OBHR Professor Returns the Favor

In 1997, Lisa Jones Christensen took a break after a decade of working in business development to travel the world and work on her Spanish. While in Guatemala, she lived with low-income families in their homes. One night, when the father of one of the families came home from work rejected, mistreated, and empty-handed, she realized she needed to re-evaluate the paradigm she had grown to know about the relationship between business and quality of life.

“That experience really made me think, ‘Who makes these decisions? Who chooses how to treat the people? Who chooses the agenda?’” Jones Christensen says.

The experience was a tipping point in her life. Embracing the spirit of service, Jones Christensen has used her expertise in organizational behavior to make changes for the benefit of mankind—whether they be in Africa, Nepal, Honduras, or even in a classroom in Provo.

Upon returning to the U.S. from Guatemala, Jones Christensen began building her foundational knowledge by enrolling in the BYU MBA program.

“I thought if there was a way I could change business it would be from the inside out,” Jones Christensen says. “I went from being anti-business to being really curious about how things work.”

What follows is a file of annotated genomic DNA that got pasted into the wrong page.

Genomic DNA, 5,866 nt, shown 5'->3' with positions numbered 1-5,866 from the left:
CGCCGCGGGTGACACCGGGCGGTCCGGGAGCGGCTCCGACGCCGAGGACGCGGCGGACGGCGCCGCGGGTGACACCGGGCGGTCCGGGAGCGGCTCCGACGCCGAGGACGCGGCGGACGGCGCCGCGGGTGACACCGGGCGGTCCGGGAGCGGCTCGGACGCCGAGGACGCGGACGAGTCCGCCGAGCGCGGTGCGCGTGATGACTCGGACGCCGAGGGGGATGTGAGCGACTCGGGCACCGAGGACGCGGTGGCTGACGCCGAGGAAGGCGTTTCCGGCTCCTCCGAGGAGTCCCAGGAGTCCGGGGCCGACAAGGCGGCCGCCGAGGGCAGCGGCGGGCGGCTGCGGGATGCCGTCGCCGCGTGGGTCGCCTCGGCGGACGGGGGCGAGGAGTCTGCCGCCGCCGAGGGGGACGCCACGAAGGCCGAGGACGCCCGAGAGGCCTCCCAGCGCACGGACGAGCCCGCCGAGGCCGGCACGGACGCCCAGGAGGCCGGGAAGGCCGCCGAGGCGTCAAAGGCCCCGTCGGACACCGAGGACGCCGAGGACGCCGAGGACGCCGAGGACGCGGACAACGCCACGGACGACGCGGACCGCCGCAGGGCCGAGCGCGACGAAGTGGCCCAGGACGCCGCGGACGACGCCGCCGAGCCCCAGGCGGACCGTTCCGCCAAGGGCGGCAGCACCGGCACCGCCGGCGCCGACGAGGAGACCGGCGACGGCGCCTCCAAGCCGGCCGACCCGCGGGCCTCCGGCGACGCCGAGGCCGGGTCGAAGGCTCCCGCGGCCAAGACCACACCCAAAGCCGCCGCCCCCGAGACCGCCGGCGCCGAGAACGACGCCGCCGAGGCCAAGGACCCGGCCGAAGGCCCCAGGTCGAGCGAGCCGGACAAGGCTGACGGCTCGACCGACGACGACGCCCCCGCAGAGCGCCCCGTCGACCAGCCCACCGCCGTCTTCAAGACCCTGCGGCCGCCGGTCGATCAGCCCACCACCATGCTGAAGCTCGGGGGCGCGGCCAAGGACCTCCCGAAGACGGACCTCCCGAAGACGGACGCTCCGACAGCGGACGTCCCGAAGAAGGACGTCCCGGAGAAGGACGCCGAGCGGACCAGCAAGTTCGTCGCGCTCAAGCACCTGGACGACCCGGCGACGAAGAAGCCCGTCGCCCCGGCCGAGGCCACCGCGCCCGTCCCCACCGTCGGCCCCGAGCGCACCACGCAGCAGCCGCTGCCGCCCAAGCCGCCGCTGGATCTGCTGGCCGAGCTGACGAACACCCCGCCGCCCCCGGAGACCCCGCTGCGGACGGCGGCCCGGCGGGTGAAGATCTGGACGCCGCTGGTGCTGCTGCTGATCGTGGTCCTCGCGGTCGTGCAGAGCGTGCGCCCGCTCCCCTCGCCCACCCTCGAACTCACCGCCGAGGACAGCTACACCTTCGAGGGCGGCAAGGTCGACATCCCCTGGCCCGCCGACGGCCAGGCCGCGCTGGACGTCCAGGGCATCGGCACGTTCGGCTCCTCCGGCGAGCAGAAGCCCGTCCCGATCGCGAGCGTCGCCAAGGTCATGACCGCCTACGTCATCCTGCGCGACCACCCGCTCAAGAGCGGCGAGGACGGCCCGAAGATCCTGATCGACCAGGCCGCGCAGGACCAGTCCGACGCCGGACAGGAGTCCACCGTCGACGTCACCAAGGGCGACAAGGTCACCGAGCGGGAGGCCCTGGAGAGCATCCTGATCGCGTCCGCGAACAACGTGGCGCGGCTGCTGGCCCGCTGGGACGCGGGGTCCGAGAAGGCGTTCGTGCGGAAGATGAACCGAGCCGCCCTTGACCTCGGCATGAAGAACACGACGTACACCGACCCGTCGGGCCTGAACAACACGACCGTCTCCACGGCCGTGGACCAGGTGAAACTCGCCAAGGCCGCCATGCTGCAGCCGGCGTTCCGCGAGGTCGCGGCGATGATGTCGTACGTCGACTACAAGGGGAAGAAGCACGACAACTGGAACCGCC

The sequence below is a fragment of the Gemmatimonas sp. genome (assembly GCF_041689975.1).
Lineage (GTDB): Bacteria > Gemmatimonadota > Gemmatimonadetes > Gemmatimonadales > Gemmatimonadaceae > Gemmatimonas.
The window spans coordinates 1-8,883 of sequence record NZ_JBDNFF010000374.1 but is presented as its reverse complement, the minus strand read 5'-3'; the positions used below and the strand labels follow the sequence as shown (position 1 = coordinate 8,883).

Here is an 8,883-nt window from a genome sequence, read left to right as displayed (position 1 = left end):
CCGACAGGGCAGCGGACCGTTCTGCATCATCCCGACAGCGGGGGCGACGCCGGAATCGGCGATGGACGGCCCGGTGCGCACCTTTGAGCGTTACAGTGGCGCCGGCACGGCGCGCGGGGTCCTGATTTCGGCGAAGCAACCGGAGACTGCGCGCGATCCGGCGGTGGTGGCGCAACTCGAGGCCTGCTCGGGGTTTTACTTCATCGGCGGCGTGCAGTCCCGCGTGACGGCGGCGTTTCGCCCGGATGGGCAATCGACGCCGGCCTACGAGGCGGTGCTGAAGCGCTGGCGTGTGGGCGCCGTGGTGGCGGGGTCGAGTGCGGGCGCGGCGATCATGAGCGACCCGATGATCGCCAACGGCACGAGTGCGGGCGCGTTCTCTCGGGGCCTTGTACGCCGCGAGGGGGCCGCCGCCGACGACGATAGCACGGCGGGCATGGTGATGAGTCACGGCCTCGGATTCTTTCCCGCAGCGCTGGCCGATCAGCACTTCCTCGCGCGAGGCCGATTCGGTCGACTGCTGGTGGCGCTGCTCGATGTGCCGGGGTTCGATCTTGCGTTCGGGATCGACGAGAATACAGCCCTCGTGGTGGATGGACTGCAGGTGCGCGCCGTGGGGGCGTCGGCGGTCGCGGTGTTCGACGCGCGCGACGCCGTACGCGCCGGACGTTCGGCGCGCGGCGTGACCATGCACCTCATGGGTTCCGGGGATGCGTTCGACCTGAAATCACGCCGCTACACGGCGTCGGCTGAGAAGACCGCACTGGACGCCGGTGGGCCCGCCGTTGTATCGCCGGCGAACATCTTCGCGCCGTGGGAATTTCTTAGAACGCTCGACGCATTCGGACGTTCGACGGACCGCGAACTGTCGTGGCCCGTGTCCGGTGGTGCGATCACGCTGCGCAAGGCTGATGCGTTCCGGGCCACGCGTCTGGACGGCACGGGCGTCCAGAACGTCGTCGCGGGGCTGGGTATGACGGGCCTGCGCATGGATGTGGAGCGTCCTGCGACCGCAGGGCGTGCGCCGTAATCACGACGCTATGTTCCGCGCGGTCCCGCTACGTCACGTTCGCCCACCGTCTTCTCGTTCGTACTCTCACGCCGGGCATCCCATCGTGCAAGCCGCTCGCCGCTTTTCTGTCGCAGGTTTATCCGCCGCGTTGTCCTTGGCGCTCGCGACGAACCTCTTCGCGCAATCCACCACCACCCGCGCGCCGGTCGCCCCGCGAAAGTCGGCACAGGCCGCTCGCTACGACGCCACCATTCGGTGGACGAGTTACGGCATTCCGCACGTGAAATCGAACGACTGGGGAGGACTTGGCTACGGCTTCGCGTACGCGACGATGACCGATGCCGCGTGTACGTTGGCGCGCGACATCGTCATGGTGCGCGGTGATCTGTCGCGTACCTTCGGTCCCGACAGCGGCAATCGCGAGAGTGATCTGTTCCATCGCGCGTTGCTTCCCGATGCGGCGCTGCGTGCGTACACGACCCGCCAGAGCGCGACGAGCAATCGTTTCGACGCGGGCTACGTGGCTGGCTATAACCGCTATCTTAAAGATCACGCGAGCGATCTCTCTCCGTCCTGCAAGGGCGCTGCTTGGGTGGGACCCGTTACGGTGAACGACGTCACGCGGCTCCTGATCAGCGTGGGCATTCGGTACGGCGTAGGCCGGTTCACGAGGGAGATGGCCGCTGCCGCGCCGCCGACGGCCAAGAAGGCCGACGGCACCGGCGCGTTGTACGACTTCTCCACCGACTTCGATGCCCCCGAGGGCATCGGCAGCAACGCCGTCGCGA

While at BYU, Jones Christensen worked with students and faculty to explore international welfare and business to fight poverty. The Marriott School helped her focus on experiential and action learning by providing resources study and research microfinance abroad.

“I was hooked as soon as I saw BYU as a great context to enter to learn and go forth to serve, to enact and practice the values I have, to serve the mission I never had,” Jones Christensen says.

Jones Christensen put everything she learned into practice as a direct response to Hurricane Mitch in 1999 by co-founding HELP International with other students and with now-retired faculty Warner Woodworth. HELP is an NGO alleviating international social impacts. In response to the disaster, HELP raised $116,000, administered humanitarian aid, created forty-seven banks, and provided other service to the people of Honduras. Today HELP provides more than 200 students from BYU, Stanford, Virginia Tech, and other universities with volunteer opportunities in eight countries, including Nepal, Thailand, Uganda, and Fiji.

 

While working in international development and education over the next thirteen years, Jones Christensen fell deeper in love with international business and organizational behavior as she traveled the world consulting and conducting research.

This love eventually took her to North Carolina where she received her PhD in OB at Chapel Hill. After teaching there for almost a decade, Jones Christensen is now back in the Tanner Building where she found her first passion for business.

“I have loved every minute of every day of the three months that I’ve been here,” Jones Christensen says. “I wanted to come back in hopes of being useful to those that are sometimes surprised by or resistant to the unique culture here at BYU–like I once was. Coming to BYU in ‘99 was such a turning point in my life that I hope I can help it be that for other people.”